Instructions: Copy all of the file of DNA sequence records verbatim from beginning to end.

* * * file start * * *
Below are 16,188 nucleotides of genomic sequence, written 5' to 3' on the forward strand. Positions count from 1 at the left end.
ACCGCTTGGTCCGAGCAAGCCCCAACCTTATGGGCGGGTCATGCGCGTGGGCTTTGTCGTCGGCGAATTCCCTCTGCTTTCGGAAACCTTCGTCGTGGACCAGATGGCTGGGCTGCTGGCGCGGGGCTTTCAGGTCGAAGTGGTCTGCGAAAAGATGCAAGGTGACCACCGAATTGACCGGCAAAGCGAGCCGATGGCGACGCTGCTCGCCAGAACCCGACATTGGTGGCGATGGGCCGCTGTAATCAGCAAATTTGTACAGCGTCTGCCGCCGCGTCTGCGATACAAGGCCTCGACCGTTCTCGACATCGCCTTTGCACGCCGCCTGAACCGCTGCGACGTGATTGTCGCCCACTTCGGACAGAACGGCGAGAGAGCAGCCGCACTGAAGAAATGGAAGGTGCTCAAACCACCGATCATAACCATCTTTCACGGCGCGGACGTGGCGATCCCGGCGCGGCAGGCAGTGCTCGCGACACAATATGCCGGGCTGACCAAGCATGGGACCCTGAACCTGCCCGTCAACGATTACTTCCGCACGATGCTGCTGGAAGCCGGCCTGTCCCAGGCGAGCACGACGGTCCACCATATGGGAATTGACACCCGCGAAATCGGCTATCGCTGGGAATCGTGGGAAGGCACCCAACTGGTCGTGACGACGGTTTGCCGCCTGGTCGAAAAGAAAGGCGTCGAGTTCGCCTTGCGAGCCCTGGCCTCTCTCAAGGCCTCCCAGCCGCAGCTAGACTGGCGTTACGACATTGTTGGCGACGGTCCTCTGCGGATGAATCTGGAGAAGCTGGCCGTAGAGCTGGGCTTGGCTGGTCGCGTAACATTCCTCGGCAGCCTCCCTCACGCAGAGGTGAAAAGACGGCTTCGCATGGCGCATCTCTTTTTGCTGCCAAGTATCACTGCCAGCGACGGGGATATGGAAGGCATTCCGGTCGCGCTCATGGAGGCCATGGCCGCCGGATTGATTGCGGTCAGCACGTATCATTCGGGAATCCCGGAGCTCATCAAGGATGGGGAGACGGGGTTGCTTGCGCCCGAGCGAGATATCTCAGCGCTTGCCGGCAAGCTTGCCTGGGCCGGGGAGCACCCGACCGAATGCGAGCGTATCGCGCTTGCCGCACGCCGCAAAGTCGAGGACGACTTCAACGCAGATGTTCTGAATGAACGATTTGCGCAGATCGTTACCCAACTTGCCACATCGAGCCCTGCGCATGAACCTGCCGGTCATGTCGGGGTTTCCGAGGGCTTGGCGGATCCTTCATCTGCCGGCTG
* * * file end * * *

Below are 16,188 nucleotides of genomic sequence, written 5' to 3' on the forward strand. Positions count from 1 at the left end.
ACCGCTTGGTCCGAGCAAGCCCCAACCTTATGGGCGGGTCATGCGCGTGGGCTTTGTCGTCGGCGAATTCCCTCTGCTTTCGGAAACCTTCGTCGTGGACCAGATGGCTGGGCTGCTGGCGCGGGGCTTTCAGGTCGAAGTGGTCTGCGAAAAGATGCAAGGTGACCACCGAATTGACCGGCAAAGCGAGCCGATGGCGACGCTGCTCGCCAGAACCCGACATTGGTGGCGATGGGCCGCTGTAATCAGCAAATTTGTACAGCGTCTGCCGCCGCGTCTGCGATACAAGGCCTCGACCGTTCTCGACATCGCCTTTGCACGCCGCCTGAACCGCTGCGACGTGATTGTCGCCCACTTCGGACAGAACGGCGAGAGAGCAGCCGCACTGAAGAAATGGAAGGTGCTCAAACCACCGATCATAACCATCTTTCACGGCGCGGACGTGGCGATCCCGGCGCGGCAGGCAGTGCTCGCGACACAATATGCCGGGCTGACCAAGCATGGGACCCTGAACCTGCCCGTCAACGATTACTTCCGCACGATGCTGCTGGAAGCCGGCCTGTCCCAGGCGAGCACGACGGTCCACCATATGGGAATTGACACCCGCGAAATCGGCTATCGCTGGGAATCGTGGGAAGGCACCCAACTGGTCGTGACGACGGTTTGCCGCCTGGTCGAAAAGAAAGGCGTCGAGTTCGCCTTGCGAGCCCTGGCCTCTCTCAAGGCCTCCCAGCCGCAGCTAGACTGGCGTTACGACATTGTTGGCGACGGTCCTCTGCGGATGAATCTGGAGAAGCTGGCCGTAGAGCTGGGCTTGGCTGGTCGCGTAACATTCCTCGGCAGCCTCCCTCACGCAGAGGTGAAAAGACGGCTTCGCATGGCGCATCTCTTTTTGCTGCCAAGTATCACTGCCAGCGACGGGGATATGGAAGGCATTCCGGTCGCGCTCATGGAGGCCATGGCCGCCGGATTGATTGCGGTCAGCACGTATCATTCGGGAATCCCGGAGCTCATCAAGGATGGGGAGACGGGGTTGCTTGCGCCCGAGCGAGATATCTCAGCGCTTGCCGGCAAGCTTGCCTGGGCCGGGGAGCACCCGACCGAATGCGAGCGTATCGCGCTTGCCGCACGCCGCAAAGTCGAGGACGACTTCAACGCAGATGTTCTGAATGAACGATTTGCGCAGATCGTTACCCAACTTGCCACATCGAGCCCTGCGCATGAACCTGCCGGTCATGTCGGGGTTTCCGAGGGCTTGGCGGATCCTTCATCTGCCGGCTG